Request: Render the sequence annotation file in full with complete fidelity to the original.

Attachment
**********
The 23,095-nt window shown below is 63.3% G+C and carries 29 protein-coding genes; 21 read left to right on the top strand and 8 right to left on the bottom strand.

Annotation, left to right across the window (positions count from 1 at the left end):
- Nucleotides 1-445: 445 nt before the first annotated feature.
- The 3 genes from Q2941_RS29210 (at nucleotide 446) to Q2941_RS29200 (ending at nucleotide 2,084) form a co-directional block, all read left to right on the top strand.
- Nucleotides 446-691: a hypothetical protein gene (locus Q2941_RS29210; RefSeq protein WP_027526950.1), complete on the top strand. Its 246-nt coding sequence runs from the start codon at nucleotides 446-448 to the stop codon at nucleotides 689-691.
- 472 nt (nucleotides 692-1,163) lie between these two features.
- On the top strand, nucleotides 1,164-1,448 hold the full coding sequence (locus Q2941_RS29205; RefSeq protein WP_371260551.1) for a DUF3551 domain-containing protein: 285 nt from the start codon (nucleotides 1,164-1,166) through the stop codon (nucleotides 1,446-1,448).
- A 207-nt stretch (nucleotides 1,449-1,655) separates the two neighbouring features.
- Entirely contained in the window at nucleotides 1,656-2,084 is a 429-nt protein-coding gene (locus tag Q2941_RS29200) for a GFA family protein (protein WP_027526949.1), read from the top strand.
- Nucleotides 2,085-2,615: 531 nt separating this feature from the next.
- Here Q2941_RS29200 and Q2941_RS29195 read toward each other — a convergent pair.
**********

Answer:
The 23,095-nt window shown below is 63.3% G+C and carries 29 protein-coding genes; 21 read left to right on the top strand and 8 right to left on the bottom strand.

Annotation, left to right across the window (positions count from 1 at the left end):
- Nucleotides 1-445: 445 nt before the first annotated feature.
- The 3 genes from Q2941_RS29210 (at nucleotide 446) to Q2941_RS29200 (ending at nucleotide 2,084) form a co-directional block, all read left to right on the top strand.
- Nucleotides 446-691: a hypothetical protein gene (locus Q2941_RS29210; RefSeq protein WP_027526950.1), complete on the top strand. Its 246-nt coding sequence runs from the start codon at nucleotides 446-448 to the stop codon at nucleotides 689-691.
- 472 nt (nucleotides 692-1,163) lie between these two features.
- On the top strand, nucleotides 1,164-1,448 hold the full coding sequence (locus Q2941_RS29205; RefSeq protein WP_371260551.1) for a DUF3551 domain-containing protein: 285 nt from the start codon (nucleotides 1,164-1,166) through the stop codon (nucleotides 1,446-1,448).
- A 207-nt stretch (nucleotides 1,449-1,655) separates the two neighbouring features.
- Entirely contained in the window at nucleotides 1,656-2,084 is a 429-nt protein-coding gene (locus tag Q2941_RS29200) for a GFA family protein (protein WP_027526949.1), read from the top strand.
- Nucleotides 2,085-2,615: 531 nt separating this feature from the next.
- Here Q2941_RS29200 and Q2941_RS29195 read toward each other — a convergent pair.